A move by the Rwandan central bank to have insurance companies improve their liquidity has seen a number of them put their properties on the market to free trapped cash.
Over the years, insurance companies investment portfolios had become heavily skewed towards property, exceeding the investment limit set by the central bank.
This had begun to affect their ability to meet claims forcing the National Bank of Rwanda (BNR), the regulator, to order adjustments to their investment portfolios.
“There is a limit for insurance companies’ investments in real estate, some of them had exceeded this limit, what they are doing is restructuring their assets into cash or near liquid form,” said Bonaventure Kagaba Sangano, the director of non-bank financial institutions at BNR.
Insurance companies are not supposed to exceed 30 per cent of investments in real estate or immovable properties of the insurer’s total capital, excluding those for the insurers use.
“Naturally maybe they are not supposed to invest in real estate; this is client’s money that needs to be readily available in case of insurance claims,” he said.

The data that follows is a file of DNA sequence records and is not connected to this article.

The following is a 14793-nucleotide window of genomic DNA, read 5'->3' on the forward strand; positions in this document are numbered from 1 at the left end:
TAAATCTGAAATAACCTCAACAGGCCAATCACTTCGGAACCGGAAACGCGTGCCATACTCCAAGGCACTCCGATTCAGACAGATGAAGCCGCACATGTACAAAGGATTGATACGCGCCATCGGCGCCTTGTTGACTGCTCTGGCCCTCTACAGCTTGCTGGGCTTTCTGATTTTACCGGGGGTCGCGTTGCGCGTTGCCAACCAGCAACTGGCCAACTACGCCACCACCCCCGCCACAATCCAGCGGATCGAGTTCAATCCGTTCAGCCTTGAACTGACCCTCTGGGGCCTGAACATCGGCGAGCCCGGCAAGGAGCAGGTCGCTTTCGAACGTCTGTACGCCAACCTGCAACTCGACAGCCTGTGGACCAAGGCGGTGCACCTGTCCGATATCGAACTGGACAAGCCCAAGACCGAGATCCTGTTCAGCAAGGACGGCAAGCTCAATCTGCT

Much as central bank did not directly push them to sell off their property, pressing them to have sufficient capital has driven some insurance companies to hastily sell off some of their assets as a way of restructuring their assets, into cash or any other form easy to convert into cash when need arises.
A number of insurance companies have sold off their property in prime locations.
For instance Knight Frank, who are the property agents of various insurance companies, are currently selling off Altis apartments located in Kiyovu, Nyarugenge district that belong to Soras, as well another property in Nyamirambo belonging to Sonarwa.
According the insurance law and its implementing regulations on investments, insurance companies are required to invest their assets in a manner that caters for risk diversification and avoid putting investments in concentrated investment ventures.
They are also not supposed to exceed 30 per cent of aggregate investments in equity shares of other companies, and up to 20 per cent for investments in marketable debt securities.
“I can’t say that this is exactly the existing gap in the industry, but when you compute the solvency margin you find there is a problem” said Mr Sangano.
Jean Pierre Majoro, the executive secretary of the insurance association in Rwanda, said although he is not sure if it was an issue of depleted liquidity, but some insurance companies have not been responding promptly to claims from clients.
“There was an issue of garages which I handled, their claims had not been responded to for a long time, it involved more than one insurance company, there was no payment schedule, it was until we had a meeting that the issue was attended to, some have been paid, but others are not yet paid” said Mr Majoro.